You can transform a sucker trick and try to make them educational and meaningful. A child should never be fooled by a sucker trick but entertained to learning a new concept. Here is a video that promotes individual colors of the traffic lights and build to a finale:

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Profile of Rock_Slatestone
On 2003-03-20 17:12, Mike the Amazing wrote:
From here I can also do a routine with my change bag, something to the effect of , "Well, which one of you would be willing to put your piece of candy into this magical bag?" (lol that sounds like patter that came on a set of instructions) and then "change" their single piece of candy into enough candy for the entire group, then allow the child to pass it out

What a great idea. This might even work as time filler if your need a few moments to set up or bring out your next trick.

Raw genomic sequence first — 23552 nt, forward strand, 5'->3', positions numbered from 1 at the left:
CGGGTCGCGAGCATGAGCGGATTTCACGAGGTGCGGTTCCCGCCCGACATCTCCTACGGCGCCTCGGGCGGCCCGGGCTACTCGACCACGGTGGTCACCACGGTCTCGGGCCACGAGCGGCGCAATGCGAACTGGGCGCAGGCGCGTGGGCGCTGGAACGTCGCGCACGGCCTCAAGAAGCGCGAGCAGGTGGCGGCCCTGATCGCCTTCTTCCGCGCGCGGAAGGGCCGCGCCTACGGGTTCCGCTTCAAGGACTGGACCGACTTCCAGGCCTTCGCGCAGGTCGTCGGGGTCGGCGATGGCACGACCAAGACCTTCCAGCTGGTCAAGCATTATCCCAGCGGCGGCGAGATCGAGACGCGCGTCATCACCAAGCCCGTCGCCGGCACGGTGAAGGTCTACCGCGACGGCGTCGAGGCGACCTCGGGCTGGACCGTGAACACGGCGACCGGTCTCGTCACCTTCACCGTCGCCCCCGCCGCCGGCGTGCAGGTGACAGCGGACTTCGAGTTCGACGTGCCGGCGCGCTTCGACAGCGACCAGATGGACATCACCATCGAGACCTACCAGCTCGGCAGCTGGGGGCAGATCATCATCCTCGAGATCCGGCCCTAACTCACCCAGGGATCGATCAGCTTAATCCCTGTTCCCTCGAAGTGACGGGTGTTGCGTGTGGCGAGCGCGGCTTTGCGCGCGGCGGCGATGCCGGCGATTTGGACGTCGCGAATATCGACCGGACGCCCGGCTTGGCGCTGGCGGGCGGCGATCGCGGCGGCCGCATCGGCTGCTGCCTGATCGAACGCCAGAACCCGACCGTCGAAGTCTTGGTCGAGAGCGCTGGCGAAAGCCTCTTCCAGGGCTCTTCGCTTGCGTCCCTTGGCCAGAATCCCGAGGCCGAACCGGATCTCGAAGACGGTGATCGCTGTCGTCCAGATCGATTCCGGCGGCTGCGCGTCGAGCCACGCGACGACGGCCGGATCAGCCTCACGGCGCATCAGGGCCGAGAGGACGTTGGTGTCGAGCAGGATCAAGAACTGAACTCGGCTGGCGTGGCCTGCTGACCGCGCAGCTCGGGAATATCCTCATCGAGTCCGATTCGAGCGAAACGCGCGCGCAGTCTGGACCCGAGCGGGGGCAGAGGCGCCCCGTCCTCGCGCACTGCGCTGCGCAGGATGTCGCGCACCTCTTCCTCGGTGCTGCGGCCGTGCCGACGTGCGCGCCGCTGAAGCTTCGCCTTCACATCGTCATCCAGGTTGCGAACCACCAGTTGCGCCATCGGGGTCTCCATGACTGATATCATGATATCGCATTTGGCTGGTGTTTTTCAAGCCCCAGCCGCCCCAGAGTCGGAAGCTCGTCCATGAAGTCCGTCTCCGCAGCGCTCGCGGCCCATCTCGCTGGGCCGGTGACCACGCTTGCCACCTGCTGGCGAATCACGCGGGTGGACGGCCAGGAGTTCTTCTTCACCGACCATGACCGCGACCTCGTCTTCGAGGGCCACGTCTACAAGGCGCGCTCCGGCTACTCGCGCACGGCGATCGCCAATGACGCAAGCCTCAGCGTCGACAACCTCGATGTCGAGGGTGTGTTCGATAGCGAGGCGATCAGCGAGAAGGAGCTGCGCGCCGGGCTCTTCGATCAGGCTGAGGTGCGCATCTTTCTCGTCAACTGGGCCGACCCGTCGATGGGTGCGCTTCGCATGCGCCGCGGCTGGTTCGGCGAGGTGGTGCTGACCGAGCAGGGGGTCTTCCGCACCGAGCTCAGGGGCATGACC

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Profile of MattMagician
A sucker trick requires that someone is made into a fool (which should always be the magician). But if overdone, the audience may begin to believe you are a fool which means they most likely won't hire you in the future. So I always limit it to once or twice in a show.

Matt Simonsen
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Profile of TonyB2009
I often do tricks where I appear to be floundering at the hands of forces I don't understand. But I never do a sucker trick, in the sense of a trick where it appears that I am going wrong, and then I smugly reveal that I am in control. That doesn't suit my personality, and I don't like that approach. So the answer to how many is too many is any. At least for me.